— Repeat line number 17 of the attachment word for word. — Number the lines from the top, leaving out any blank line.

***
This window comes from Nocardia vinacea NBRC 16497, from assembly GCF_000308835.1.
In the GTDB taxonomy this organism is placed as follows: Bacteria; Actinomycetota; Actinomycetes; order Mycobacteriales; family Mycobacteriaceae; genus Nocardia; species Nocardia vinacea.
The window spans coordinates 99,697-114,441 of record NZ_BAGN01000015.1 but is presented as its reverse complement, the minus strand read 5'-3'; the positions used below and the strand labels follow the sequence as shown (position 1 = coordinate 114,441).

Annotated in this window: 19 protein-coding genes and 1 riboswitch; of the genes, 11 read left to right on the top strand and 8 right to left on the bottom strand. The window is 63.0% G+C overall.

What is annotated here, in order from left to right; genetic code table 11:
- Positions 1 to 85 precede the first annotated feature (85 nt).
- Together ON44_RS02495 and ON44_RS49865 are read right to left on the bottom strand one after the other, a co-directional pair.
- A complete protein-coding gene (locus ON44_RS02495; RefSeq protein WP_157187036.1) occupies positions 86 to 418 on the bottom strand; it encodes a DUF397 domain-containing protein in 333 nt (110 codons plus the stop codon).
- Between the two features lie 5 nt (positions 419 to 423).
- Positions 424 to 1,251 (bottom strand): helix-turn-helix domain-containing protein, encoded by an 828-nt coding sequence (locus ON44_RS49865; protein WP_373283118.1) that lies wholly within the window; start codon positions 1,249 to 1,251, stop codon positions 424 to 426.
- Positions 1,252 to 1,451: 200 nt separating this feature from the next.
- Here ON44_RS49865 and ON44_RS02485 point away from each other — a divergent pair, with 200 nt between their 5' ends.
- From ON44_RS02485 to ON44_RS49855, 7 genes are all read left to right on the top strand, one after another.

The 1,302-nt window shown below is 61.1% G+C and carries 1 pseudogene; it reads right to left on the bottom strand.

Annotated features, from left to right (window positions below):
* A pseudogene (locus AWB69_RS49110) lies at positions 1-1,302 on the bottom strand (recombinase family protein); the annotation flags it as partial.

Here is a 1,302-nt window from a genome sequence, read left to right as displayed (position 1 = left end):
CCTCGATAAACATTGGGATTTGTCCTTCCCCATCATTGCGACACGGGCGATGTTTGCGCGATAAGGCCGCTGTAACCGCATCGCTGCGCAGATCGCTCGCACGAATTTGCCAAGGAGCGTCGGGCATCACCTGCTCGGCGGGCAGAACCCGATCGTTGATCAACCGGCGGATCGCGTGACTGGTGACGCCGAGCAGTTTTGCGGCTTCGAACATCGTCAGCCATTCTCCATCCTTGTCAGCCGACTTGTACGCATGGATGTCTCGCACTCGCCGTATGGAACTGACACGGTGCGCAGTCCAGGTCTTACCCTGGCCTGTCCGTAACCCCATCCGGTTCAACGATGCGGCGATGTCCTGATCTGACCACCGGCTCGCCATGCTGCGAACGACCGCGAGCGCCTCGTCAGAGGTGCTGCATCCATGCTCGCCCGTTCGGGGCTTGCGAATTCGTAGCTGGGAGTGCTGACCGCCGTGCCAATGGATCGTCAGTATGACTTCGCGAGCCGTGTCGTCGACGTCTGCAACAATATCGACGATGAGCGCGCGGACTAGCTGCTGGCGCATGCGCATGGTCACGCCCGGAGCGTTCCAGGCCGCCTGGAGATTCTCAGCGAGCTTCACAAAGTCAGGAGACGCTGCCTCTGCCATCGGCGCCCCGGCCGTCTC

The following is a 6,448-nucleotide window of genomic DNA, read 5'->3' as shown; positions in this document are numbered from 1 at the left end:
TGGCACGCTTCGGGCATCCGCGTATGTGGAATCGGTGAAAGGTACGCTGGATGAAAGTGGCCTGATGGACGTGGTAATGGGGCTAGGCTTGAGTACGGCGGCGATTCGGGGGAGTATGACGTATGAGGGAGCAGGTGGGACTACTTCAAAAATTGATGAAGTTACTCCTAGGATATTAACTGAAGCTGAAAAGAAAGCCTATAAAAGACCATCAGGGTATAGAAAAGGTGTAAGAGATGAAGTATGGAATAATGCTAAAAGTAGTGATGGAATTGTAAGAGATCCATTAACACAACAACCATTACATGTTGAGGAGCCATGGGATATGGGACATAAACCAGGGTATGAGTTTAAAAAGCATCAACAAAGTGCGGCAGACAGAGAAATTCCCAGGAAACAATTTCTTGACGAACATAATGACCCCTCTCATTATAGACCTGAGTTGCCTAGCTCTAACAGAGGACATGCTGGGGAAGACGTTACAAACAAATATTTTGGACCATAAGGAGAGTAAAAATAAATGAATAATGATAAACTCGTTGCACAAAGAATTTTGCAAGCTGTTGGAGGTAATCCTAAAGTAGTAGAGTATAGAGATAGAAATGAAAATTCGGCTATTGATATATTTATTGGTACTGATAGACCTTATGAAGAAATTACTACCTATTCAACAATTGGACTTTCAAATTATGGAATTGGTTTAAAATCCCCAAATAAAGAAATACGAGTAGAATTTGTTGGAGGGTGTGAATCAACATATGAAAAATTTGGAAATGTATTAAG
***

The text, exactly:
Here is a 1,302-nt window from a genome sequence, read left to right as displayed (position 1 = left end):